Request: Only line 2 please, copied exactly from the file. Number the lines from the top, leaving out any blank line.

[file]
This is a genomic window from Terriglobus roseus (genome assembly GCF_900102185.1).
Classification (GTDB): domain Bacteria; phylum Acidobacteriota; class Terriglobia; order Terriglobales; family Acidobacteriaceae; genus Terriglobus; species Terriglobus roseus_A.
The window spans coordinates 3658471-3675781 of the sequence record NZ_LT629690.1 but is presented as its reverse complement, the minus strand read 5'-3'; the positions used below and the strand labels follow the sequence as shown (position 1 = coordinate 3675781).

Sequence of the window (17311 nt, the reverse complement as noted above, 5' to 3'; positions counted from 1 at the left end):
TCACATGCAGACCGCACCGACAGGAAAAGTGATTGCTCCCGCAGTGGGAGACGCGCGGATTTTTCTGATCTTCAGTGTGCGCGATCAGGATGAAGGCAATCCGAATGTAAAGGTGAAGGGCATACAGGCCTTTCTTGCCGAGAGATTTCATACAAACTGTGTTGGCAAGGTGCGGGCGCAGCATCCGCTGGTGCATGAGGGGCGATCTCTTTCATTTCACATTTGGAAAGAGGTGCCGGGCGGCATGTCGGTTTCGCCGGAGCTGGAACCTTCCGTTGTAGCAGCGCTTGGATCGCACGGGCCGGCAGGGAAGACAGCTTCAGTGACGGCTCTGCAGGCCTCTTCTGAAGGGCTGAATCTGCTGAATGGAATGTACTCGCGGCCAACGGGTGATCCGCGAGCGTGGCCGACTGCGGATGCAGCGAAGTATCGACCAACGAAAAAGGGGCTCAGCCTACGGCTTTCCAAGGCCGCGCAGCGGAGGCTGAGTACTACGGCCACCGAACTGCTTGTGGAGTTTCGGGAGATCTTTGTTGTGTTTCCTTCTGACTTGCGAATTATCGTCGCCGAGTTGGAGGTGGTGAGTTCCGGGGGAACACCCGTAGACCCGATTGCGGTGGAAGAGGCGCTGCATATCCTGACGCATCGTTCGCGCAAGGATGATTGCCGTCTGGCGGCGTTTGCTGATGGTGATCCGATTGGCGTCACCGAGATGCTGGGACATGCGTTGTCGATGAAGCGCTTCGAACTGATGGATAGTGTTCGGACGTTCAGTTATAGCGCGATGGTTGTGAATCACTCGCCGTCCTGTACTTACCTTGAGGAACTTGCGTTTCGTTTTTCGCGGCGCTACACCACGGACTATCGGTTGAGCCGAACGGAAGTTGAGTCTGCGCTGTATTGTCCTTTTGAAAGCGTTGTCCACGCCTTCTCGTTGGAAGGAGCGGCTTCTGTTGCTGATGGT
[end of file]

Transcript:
Classification (GTDB): domain Bacteria; phylum Acidobacteriota; class Terriglobia; order Terriglobales; family Acidobacteriaceae; genus Terriglobus; species Terriglobus roseus_A.